So, how do you get the smarts for survival?
For some, experience proves to be the best teacher.
These people are involved in careers or lifestyles that allow them to experience a survival situation firsthand…and then live to tell the tale through books filled with tips, tricks, and techniques that might one day save a life.
All the rest of us have to do is read up, absorb as much info as we can, and apply them in our preparation for the worst scenarios.
Survival books are the best sources of tried-and-tested information. A lot of research and experience goes into the making of these books, so you can be sure that you can pick up a life-saving thing or two.
Ready to read up? Here’s your required reading for the apocalypse:
“The SAS Survival Handbook” by John “Lofty” Wiseman
A lot of preppers would agree that the SAS Survival Handbook is THE survival handbook you can stake your life on. As a member of the Special Air Service (SAS), the author John “Lofty” Wiseman belonged to an elite team of British soldiers who specialized in counter-terrorism, hostage rescue, and other dangerous missions that allowed them to develop a mad set of survival skills. Over time and countless experiences, Wiseman became the SAS survival instructor and all that know-how is outlined in this handbook.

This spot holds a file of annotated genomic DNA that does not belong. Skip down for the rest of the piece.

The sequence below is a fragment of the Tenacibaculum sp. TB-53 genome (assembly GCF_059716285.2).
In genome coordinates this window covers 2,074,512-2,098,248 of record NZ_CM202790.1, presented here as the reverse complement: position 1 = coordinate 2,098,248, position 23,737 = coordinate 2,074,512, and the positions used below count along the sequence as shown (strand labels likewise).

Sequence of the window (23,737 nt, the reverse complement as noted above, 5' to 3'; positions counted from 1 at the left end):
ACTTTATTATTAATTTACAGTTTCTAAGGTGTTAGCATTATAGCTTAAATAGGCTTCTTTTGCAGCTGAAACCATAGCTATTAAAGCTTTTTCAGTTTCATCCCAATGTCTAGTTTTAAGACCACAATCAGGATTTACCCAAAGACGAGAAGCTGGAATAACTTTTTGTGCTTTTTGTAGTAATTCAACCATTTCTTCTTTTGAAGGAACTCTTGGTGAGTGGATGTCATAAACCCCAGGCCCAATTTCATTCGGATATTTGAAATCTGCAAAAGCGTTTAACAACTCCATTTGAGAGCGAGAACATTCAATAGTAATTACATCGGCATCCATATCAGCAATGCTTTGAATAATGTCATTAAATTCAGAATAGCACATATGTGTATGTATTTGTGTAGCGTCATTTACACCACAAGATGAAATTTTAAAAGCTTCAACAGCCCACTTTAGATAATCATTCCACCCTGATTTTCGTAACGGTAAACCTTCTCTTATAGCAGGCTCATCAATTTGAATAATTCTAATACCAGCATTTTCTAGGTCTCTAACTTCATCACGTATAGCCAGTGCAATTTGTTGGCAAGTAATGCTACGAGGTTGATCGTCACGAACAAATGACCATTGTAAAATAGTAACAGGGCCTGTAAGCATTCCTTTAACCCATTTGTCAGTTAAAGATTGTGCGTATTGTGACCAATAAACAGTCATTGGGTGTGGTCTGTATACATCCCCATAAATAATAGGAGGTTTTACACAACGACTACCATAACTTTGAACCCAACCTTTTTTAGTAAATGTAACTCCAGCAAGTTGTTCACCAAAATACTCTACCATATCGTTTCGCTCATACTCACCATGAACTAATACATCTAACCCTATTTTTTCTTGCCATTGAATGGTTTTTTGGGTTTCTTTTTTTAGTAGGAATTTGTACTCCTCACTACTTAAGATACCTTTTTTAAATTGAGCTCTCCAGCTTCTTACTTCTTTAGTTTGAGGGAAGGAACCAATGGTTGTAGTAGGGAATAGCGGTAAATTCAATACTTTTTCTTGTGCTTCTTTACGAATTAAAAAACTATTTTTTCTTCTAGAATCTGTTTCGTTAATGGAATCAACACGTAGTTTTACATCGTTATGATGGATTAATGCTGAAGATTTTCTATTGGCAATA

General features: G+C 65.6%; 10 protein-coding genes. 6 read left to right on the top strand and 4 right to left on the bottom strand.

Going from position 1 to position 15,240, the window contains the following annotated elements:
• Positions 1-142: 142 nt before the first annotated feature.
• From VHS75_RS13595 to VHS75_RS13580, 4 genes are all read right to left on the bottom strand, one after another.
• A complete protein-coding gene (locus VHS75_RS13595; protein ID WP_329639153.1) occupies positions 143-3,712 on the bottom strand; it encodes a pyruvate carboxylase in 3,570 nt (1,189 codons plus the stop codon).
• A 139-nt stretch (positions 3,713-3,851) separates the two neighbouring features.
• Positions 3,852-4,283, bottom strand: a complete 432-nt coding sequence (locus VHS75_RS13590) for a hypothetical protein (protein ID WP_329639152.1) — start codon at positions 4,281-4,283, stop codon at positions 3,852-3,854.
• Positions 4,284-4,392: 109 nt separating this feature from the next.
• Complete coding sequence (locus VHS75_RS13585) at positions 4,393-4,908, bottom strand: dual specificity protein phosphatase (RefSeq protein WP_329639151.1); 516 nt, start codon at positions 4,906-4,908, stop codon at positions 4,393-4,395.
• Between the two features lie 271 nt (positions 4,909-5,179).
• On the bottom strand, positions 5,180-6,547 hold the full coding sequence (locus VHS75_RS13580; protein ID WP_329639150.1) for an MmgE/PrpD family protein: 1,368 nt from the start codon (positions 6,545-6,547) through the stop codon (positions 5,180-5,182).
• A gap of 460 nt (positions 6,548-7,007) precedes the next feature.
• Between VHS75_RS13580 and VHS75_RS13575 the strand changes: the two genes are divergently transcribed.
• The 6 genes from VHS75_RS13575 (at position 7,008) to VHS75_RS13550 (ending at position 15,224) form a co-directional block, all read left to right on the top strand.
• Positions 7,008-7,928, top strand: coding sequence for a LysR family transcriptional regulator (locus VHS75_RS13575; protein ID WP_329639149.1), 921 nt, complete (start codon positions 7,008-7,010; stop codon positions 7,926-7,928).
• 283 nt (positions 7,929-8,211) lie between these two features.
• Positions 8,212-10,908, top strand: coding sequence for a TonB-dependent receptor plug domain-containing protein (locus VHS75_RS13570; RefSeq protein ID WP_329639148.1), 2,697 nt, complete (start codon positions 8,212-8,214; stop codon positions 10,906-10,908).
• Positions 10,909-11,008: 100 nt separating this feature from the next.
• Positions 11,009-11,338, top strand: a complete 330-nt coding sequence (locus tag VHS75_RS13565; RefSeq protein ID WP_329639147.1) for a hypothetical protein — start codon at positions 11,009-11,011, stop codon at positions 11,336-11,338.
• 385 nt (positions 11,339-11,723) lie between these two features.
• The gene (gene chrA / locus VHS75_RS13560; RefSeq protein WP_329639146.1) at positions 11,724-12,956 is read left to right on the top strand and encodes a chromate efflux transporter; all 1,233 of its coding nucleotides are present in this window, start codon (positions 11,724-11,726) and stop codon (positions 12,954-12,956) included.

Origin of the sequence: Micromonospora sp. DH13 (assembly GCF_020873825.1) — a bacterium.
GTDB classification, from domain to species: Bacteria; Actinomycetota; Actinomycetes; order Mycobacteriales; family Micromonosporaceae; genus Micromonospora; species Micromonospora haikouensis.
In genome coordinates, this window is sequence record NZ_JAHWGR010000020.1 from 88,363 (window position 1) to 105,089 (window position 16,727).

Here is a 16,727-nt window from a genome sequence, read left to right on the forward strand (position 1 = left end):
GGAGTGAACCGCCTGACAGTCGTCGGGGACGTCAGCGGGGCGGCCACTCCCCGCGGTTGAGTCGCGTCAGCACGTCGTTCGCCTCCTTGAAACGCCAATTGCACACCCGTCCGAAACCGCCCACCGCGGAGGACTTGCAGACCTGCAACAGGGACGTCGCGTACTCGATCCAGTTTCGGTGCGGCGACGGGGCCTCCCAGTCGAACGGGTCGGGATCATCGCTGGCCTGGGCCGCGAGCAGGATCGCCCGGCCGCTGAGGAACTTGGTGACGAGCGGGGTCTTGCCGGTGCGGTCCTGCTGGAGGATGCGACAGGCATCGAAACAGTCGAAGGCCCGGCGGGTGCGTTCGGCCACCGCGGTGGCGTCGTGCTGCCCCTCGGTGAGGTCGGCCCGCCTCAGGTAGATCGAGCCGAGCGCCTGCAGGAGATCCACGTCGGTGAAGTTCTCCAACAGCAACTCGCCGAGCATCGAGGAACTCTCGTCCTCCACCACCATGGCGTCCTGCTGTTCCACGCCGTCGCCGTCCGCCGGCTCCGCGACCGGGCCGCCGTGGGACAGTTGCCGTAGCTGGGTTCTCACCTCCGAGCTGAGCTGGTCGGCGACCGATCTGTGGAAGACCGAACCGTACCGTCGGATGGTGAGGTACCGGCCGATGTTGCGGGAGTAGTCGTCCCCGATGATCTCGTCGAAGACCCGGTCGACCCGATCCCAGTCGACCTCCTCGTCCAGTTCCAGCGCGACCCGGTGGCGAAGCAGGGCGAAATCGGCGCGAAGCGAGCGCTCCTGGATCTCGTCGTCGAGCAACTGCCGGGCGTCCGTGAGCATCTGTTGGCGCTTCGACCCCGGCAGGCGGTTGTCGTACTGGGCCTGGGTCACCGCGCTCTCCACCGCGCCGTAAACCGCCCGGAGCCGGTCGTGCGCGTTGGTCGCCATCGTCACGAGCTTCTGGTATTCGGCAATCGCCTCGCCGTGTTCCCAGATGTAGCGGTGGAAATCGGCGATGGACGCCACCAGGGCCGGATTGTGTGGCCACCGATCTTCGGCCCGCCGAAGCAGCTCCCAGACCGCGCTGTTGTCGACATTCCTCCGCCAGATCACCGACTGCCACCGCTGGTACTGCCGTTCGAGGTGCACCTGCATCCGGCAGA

The SAS Survival Handbook teaches you how to do just about anything—from putting together the basic survival kit to tracking animals for food. This handbook is used by many modern survivalists. It’s detailed without getting too wordy—it’s so easy to understand that even a beginning prepper can grasp the concepts in a jiffy.
The book has a really good section on gathering and hunting for food where Wiseman shares how to locate the common types of game and the kind of traps and baits to use for each kind of animal. It’s a good resource for both newbies and experts alike.
“The Bushcraft Field Guide to Trapping, Gathering, and Cooking” by Dave Canterbury
Food is of utmost importance in any situation. When the going gets tough, will you be able to catch your own dinner? A lot of us may limit bushcraft food to roasting game or foraging for wild edibles but this book by survival expert Dave Canterbury takes you beyond the usual ways to live off the land. Aside from giving you the basics (like picking the right kind of food), the book also shares a lot of information on the multiple and often unconventional ways to process your catch.
It covers interesting topics like clay ovens, fuel sources, bushcraft recipes, and the nutritional value of game. The best part is it’s small enough to fit in your backpack. It’s a handy book chock-full of useful information. The cover isn’t too bad to look at, too.
“Survive!: Essential Skills and Tactics to Get You Out of Anywhere – Alive” by Les Stroud
Les Stroud gained popularity in the 2000s for his show Survivorman, a survival program that he filmed in the Canadian wilderness without a camera crew. These were the pre-action camera years, so Stroud, a filmmaker himself, often had to rig a video camera at the end of a stick just to get some of the shots featured on the show.